For this practical we will use data from the package `mice`:
```{r setup}
library(mice)
```
The dataset `nhanes` contains 25 observations on the following 4 variables:
* *age*: Age group (1 = 20-39, 2 = 40-59, 3 = 60+)
* *bmi*: Body mass index (kg/m^2)
* *hyp*: Hypertensive (1 = no, 2 = yes)
* *chl*: Total serum cholesterol (mg/dL)
In `R` the dataset looks as follows:
```{r}
nhanes
```
## Complete-case analysis
When we would model without taking the missing values into account, we will get the following model:
```{r}
model <- lm(chl ~ bmi + age, data = nhanes)
summary(model)
```
Note that almost half of the cases were not used in the analysis.
## Missing data
With multiple imputation we want to provide plausible values for the missing values, while taking the uncertainty about these numbers into account. Hence, we will first inspect the missing data pattern:
```{r}
md.pattern(nhanes)
```
Thus, for 13 subjects we have all variables. Moreover, for none of the subjects the variable age is missing. On the other hand, for 7 subjects we only have the age.
One useful feature of the `mice` package is the ability to specify which predictors can be used for each incomplete variable.
```{r}
imp <- mice(nhanes, print = FALSE)
imp$predictorMatrix
```
The rows identify which predictors can be used for the variable in the row name. Hence, to impute the variable `bmi` we can use the variables `age`, `hyp`, and `chl`. Note, that the diagonal is equal to zero, because a variable cannot predict itself. Moreover, there were no missing values for `age`, hence we do not need to predict its missing values and its row contains only zeroes.
##Multiply impute the data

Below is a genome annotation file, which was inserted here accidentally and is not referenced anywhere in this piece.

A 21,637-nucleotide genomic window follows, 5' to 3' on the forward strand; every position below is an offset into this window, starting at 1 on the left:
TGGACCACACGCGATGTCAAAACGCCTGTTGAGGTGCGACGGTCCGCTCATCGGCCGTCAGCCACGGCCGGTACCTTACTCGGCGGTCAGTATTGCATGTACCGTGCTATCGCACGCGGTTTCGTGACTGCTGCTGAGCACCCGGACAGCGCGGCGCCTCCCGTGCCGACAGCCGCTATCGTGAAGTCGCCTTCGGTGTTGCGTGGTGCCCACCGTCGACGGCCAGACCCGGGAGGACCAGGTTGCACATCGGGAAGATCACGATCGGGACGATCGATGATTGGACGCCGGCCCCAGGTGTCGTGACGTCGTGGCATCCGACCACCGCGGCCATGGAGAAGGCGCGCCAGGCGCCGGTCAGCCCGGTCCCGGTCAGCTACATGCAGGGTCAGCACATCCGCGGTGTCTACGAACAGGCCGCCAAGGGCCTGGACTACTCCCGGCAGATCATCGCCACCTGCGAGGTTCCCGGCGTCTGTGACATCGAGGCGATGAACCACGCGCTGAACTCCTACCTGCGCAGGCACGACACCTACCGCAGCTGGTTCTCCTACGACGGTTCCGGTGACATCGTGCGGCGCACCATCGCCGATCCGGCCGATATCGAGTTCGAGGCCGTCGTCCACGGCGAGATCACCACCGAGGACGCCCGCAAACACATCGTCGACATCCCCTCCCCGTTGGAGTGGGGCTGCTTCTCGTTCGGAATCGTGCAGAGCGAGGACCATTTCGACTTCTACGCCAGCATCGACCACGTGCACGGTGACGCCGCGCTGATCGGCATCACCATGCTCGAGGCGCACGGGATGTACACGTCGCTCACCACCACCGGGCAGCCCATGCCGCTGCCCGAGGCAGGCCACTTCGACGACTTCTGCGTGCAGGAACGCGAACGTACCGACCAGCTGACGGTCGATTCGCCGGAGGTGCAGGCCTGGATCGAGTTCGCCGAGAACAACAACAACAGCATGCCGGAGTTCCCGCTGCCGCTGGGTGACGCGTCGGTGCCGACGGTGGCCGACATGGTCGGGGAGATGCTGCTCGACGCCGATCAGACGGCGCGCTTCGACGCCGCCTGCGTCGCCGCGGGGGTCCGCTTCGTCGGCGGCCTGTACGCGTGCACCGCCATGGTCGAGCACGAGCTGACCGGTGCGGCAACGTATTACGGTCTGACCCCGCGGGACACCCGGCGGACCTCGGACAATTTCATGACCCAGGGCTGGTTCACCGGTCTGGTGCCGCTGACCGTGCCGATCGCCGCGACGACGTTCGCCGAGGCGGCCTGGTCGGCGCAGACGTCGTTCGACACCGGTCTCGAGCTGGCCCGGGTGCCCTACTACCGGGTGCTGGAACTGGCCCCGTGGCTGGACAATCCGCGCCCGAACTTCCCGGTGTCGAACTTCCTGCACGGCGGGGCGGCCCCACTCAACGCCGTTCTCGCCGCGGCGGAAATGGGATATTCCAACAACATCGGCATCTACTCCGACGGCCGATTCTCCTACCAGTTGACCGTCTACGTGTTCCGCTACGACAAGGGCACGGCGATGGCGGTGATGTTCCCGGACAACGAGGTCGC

Now, we can multiply impute the missing values in our dataset. It is useful to plot the parameters against the number of iterations to check for convergence. On convergence, the different streams should be freely intermingled with one another, without showing any definite trends.
```{r}
imp <- mice(nhanes, print = FALSE, maxit = 10, seed = 24415) #10 iterations
plot(imp) #inspect the trace lines for convergence
```
##Analysis of imputed data
It is important to note that taking the average of the imputed datasets and analyze the averaged data is **not** the way to proceed. Doing this will yield incorrect standard errors, confidence intervals and p-values because it ignores the between-imputation variability. In other words, it does not take the uncertainty about the imputed variables into account.
The appropriate way to analyze multiply imputed data is to perform complete data analysis on each imputed dataset seperately. In the `mice` package we can use the `with()` command for this purpose. For example, we fit a regression model to each dataset and print out the estimate from the first and second completed datasets by:
```{r}
fit <- with(imp, lm(chl ~ bmi + age))
coef(fit$analyses[[1]])
coef(fit$analyses[[2]])
```
Note, that the estimates for bmi and age are different from each other in the two completed datasets. This is due to the uncertainty created by the missing data. We can now apply the standard pooling rules by doing the following. In this way we get the final coefficient estimates for the model using imputed data:
```{r}
est <- pool(fit)
summary(est)
```
## Comparison to complete-case analysis
The estimated model ignoring the missing values (complete-case analysis) was given by:
```{r}
summary(model)
```
When we compare this multiply imputed model model with complete-case analysis, we see that the coefficient estimates are quite different. The estimates for `bmi` and `age` are significant in both models. The standard errors of the coefficient estimates of complete-analysis are smaller here than the standard errors of the model were the missing values were imputed. This is not always the case. Because the multiply imputed model is based on 25 observations rather than 13, it could also have been the other way around.
In this case we assumed that the parameter estimates are normally distributed around the population value. Many types of estimates are approximately normally distributed: e.g., means, standard deviations, regression coefficients, proportions and linear predictors.